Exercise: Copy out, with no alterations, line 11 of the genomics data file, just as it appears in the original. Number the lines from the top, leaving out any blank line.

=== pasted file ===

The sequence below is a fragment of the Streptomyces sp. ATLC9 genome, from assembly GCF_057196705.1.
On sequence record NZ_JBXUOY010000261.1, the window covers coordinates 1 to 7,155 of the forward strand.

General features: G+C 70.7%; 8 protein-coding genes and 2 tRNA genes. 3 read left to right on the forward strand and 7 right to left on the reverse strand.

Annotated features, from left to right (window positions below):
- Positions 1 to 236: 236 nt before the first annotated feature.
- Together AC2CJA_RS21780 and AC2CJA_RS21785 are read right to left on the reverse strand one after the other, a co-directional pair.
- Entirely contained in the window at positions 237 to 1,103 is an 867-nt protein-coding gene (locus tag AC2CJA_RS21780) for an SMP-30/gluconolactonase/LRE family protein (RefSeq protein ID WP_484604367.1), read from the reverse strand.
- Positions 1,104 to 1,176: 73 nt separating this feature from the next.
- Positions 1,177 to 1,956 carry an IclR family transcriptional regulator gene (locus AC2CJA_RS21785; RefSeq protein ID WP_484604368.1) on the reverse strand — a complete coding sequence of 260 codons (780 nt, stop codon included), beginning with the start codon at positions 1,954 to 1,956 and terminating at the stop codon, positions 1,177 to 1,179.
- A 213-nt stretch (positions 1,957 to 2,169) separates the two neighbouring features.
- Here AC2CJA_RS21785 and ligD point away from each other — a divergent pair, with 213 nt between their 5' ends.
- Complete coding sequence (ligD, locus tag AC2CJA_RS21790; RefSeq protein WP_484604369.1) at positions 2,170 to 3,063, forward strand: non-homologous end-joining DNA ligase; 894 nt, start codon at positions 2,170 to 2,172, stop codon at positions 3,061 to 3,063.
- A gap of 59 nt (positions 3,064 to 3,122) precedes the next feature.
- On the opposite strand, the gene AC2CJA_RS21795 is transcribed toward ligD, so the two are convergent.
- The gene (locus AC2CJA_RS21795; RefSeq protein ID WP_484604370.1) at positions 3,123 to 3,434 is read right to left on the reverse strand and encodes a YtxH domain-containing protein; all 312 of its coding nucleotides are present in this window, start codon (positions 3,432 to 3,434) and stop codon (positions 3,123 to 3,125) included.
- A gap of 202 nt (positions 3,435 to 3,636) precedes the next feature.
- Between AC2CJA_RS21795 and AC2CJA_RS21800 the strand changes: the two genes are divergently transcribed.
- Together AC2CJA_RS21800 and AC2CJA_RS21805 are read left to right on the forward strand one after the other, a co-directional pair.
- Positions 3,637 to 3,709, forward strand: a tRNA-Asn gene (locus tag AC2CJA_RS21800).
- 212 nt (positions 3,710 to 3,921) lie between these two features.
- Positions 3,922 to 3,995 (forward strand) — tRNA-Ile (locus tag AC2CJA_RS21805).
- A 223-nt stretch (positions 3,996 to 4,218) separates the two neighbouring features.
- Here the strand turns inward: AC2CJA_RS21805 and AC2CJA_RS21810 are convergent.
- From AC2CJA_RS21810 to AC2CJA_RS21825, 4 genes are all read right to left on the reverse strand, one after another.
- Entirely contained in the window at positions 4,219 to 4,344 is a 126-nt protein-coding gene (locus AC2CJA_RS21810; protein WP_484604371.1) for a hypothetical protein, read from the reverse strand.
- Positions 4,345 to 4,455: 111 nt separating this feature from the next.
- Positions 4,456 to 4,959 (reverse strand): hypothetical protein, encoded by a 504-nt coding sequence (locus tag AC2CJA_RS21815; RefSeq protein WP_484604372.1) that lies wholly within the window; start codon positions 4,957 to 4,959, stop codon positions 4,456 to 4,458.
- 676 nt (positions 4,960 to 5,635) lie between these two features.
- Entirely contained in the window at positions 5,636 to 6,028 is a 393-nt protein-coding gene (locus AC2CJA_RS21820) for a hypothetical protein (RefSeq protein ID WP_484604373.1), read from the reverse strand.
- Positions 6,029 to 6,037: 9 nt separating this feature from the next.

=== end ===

- Here AC2CJA_RS21785 and ligD point away from each other — a divergent pair, with 213 nt between their 5' ends.